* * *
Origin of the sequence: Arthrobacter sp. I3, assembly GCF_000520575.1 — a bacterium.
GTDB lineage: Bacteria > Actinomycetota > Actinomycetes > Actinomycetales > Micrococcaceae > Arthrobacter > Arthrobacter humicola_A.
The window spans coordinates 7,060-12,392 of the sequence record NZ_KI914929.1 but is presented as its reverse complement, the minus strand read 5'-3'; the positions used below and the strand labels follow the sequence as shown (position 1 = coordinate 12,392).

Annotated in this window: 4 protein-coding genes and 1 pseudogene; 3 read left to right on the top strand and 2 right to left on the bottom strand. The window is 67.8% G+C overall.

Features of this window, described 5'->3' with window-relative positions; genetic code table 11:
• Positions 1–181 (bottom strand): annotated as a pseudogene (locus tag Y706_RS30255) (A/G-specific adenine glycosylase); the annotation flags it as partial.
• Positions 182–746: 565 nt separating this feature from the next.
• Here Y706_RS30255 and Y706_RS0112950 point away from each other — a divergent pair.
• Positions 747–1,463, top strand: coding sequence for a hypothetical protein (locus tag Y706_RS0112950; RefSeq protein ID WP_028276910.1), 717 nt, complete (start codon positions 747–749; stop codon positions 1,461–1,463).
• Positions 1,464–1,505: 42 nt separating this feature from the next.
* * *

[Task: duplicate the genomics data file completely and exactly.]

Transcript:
Origin of the sequence: Arthrobacter sp. I3, assembly GCF_000520575.1 — a bacterium.
GTDB lineage: Bacteria > Actinomycetota > Actinomycetes > Actinomycetales > Micrococcaceae > Arthrobacter > Arthrobacter humicola_A.
The window spans coordinates 7,060-12,392 of the sequence record NZ_KI914929.1 but is presented as its reverse complement, the minus strand read 5'-3'; the positions used below and the strand labels follow the sequence as shown (position 1 = coordinate 12,392).

Annotated in this window: 4 protein-coding genes and 1 pseudogene; 3 read left to right on the top strand and 2 right to left on the bottom strand. The window is 67.8% G+C overall.

Features of this window, described 5'->3' with window-relative positions; genetic code table 11:
• Positions 1–181 (bottom strand): annotated as a pseudogene (locus tag Y706_RS30255) (A/G-specific adenine glycosylase); the annotation flags it as partial.
• Positions 182–746: 565 nt separating this feature from the next.
• Here Y706_RS30255 and Y706_RS0112950 point away from each other — a divergent pair.
• Positions 747–1,463, top strand: coding sequence for a hypothetical protein (locus tag Y706_RS0112950; RefSeq protein ID WP_028276910.1), 717 nt, complete (start codon positions 747–749; stop codon positions 1,461–1,463).
• Positions 1,464–1,505: 42 nt separating this feature from the next.